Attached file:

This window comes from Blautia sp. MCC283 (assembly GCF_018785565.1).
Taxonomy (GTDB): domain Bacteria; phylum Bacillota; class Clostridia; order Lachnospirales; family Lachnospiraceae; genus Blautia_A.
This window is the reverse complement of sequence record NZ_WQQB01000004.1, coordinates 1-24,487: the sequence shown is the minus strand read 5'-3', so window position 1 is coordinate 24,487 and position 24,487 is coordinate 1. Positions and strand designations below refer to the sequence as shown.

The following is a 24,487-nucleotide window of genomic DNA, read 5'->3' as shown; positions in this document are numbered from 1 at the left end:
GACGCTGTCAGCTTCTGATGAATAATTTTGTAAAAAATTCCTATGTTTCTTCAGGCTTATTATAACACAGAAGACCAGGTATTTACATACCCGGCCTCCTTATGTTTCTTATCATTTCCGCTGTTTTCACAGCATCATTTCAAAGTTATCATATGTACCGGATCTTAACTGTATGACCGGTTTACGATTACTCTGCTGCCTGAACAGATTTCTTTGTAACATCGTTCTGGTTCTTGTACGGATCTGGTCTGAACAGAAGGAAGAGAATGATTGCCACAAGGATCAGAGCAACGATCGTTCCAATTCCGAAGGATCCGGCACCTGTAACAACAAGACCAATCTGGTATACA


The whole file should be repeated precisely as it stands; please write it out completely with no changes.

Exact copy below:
This window comes from Blautia sp. MCC283 (assembly GCF_018785565.1).
Taxonomy (GTDB): domain Bacteria; phylum Bacillota; class Clostridia; order Lachnospirales; family Lachnospiraceae; genus Blautia_A.
This window is the reverse complement of sequence record NZ_WQQB01000004.1, coordinates 1-24,487: the sequence shown is the minus strand read 5'-3', so window position 1 is coordinate 24,487 and position 24,487 is coordinate 1. Positions and strand designations below refer to the sequence as shown.

The following is a 24,487-nucleotide window of genomic DNA, read 5'->3' as shown; positions in this document are numbered from 1 at the left end:
GACGCTGTCAGCTTCTGATGAATAATTTTGTAAAAAATTCCTATGTTTCTTCAGGCTTATTATAACACAGAAGACCAGGTATTTACATACCCGGCCTCCTTATGTTTCTTATCATTTCCGCTGTTTTCACAGCATCATTTCAAAGTTATCATATGTACCGGATCTTAACTGTATGACCGGTTTACGATTACTCTGCTGCCTGAACAGATTTCTTTGTAACATCGTTCTGGTTCTTGTACGGATCTGGTCTGAACAGAAGGAAGAGAATGATTGCCACAAGGATCAGAGCAACGATCGTTCCAATTCCGAAGGATCCGGCACCTGTAACAACAAGACCAATCTGGTATACA